The report for 2019, published on April 10, is more complex than ever. The 2019 Ethical Fashion Report ranks 130 companies from A+ to F based on the strength of their supply chains to mitigate the risks of forced labour, child labour, and exploitation.
Researchers reviewed 130 companies representing 480 brands including 50 newcomers. The research methodology has also been expanded to include data on the environmental impact of brands bringing the total number of business criteria to 44.
The 2019 Ethical Fashion Report
At three critical stages of the supply chain, the 2019 Ethical Fashion Report evaluates a large selection of companies on 44 specific criteria across the five key themes.
Baptist World Aid's sixth Ethical Fashion Report ranked 130 companies from A+ to F, with some of Australia's most well-known brands scoring a D+ or less.
Baptist World Aid is an international organisation of Christian aid and development aimed at empowering communities and achieving justice for the poor.
The organisation has focused on fashion and electronics industry ethical consumption, releasing annual reports and guides. Based on 44 specific criteria, the Behind The Barcode project has been running for six years, researching and grading brands.
How are these brands actually graded?
The research uses raw materials, inputs production, and final stage production to collect and evaluate data from fashion companies.
Company responses are reviewed and further clarified whereby supporting documentation are sought where necessary to verify the data provided by companies.
The grades awarded in the report are a measure of each company's efforts to mitigate the risks of forced labour, child labour, labor exploitation, and environmental harm across their supply chains.
Higher grades correspond to companies with labour rights and environmental management systems that, if implemented well, should reduce the risk and extent of worker exploitation and environmental harm in the production of that company’s products.
Low-graded companies are those who do not take such initiatives, or those who choose not to disclose if they take such initiatives.
Names like Cotton On, Country Road and Kookai all managed top grades, but there are a few of smaller companies, like Showpo, P.E. Nation and Rebecca Vallance, who chose not to participate and were graded with an F. Low-end fashion companies like Lowes, Katies, Miller and Rockman performed poorly, but low prices were not necessarily a sign of low ethical business practices.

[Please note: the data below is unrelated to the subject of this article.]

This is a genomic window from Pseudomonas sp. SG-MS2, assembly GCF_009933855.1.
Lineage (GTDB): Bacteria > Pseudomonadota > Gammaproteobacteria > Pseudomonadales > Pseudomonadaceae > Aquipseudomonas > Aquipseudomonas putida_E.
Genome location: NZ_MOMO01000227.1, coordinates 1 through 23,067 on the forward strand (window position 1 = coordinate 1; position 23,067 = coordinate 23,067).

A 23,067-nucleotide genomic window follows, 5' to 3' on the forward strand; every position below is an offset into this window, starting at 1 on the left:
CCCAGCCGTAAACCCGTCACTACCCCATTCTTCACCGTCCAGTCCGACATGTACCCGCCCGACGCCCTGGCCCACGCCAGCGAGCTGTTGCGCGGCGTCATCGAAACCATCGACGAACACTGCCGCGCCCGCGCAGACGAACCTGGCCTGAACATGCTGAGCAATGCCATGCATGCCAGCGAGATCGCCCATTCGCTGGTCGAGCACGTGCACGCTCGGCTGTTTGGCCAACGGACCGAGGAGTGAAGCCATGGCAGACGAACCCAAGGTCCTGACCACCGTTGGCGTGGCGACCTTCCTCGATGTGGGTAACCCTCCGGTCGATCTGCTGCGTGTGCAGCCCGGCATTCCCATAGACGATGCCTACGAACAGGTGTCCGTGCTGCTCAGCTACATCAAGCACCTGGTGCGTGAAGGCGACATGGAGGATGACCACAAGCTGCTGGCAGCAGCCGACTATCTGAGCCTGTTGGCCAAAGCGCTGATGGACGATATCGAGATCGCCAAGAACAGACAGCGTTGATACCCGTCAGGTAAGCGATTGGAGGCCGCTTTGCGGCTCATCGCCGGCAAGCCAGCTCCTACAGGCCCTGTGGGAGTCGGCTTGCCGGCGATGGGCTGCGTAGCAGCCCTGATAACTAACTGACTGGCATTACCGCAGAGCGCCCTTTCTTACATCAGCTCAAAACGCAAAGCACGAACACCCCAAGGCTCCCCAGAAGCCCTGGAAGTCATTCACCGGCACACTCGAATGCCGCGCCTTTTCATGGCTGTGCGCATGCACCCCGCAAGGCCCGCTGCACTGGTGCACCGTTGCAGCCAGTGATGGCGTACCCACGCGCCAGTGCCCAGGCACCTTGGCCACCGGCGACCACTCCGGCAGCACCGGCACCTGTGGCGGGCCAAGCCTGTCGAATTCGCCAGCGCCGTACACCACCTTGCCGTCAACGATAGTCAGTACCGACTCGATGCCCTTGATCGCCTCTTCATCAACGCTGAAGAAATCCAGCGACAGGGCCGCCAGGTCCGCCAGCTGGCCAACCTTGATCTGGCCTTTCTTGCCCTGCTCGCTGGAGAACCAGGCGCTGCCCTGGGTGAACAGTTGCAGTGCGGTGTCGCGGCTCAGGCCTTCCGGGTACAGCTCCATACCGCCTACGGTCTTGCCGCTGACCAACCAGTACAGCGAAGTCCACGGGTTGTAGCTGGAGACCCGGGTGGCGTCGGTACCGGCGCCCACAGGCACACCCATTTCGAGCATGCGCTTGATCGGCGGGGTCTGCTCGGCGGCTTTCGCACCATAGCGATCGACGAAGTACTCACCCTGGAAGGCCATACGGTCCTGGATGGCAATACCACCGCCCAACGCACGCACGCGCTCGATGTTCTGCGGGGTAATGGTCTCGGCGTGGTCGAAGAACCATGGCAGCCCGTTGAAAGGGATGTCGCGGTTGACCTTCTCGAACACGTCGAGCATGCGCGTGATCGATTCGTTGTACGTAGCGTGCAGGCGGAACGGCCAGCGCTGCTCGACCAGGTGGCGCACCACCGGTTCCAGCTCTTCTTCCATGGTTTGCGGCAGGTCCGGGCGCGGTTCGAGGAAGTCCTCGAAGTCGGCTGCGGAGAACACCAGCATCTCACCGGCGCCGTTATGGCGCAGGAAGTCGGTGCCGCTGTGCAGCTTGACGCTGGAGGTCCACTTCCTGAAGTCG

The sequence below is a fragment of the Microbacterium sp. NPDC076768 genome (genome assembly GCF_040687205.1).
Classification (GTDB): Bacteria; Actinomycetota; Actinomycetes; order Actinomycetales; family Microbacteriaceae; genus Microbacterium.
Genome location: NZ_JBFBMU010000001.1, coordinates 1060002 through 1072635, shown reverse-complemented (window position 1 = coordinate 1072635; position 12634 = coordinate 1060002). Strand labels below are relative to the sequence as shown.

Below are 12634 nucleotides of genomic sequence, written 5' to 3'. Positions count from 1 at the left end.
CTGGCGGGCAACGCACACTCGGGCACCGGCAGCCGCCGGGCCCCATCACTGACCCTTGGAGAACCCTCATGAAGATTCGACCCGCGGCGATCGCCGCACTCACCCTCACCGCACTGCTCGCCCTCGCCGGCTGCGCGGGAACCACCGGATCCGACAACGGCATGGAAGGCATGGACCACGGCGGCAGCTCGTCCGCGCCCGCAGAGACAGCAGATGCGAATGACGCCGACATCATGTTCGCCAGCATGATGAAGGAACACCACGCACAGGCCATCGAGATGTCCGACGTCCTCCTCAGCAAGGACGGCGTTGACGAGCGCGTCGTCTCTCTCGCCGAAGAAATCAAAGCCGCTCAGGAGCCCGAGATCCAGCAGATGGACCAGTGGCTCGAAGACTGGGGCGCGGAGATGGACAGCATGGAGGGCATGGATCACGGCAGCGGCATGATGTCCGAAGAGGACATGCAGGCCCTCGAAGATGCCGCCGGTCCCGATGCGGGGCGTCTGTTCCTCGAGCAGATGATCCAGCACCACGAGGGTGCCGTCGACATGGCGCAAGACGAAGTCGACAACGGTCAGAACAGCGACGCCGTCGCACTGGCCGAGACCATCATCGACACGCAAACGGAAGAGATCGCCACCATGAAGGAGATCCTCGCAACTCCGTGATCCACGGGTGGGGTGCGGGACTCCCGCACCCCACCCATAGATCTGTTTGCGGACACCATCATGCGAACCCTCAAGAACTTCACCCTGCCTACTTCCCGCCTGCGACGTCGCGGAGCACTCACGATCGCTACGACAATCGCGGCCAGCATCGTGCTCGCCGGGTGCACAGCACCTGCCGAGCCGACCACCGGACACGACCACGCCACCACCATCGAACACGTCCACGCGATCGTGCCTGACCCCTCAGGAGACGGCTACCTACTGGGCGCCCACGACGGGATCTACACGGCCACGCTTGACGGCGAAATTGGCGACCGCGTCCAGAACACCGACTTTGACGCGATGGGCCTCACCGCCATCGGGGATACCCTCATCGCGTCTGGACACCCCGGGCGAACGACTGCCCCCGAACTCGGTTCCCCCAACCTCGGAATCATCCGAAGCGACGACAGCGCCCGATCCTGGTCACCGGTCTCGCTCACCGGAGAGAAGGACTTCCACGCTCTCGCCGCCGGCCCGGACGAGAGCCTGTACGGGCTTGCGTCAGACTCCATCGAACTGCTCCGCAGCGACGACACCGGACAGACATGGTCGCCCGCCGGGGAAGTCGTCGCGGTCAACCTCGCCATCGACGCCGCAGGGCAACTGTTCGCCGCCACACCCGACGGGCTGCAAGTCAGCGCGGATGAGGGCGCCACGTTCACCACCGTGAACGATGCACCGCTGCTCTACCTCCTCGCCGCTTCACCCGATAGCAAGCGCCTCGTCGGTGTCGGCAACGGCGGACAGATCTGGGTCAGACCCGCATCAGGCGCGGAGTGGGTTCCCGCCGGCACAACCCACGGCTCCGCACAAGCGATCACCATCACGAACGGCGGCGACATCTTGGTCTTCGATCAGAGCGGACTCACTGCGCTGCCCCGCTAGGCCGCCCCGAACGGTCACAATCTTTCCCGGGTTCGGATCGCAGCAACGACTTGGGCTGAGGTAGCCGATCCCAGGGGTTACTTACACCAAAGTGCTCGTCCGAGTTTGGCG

Progress in 2019
In 79 percent of the areas assessed, improvements have been made across the industry since last year. Most notable areas of advancement in 2019 are that 61 percent of businesses (an increase of 22 percent) have developed policies to address gender inequality in their supply chain, including the introduction of strategies to address women's discrimination.
Forty-five percent (45%) of companies practiced responsible purchasing practices (an 18 percent increase), as they introduced policies addressing responsible buying practices with the aim of improving working conditions.
Child and forced labour improvement accounted for a total of 35% of enterprises (an increase of 17%) with robust plans for remediation of children or forced labour, if found in their supply chain.
A 14% increase in the brands, accounted for 35% of the company respondents, used the Manufacturing Restrictive Substance List (MRSL) in trying out and testing their standards and procedures to ensure their workers are not exposed to dangerous chemicals with dire environmental impacts.
Gleaned from the 2018 report, some notable outcomes have been noted. More companies are investing in Gender Equality within the supply chain accounted for 22%. About 18% of the brand respondents were found to have sanitized and improved in their Responsible Purchasing Practices. By far, 17% of the brands are ready to deal in looking into its policies that are against Remediate Child and Forced Labour. Significantly, 38% of companies saw an improvement in their grade in which seven (7) received an A grade and seventeen (17) received an F grade. In addition to its traditional focus on labor rights, new environmental management metrics were also incorporated in the evaluation criteria in this year's research.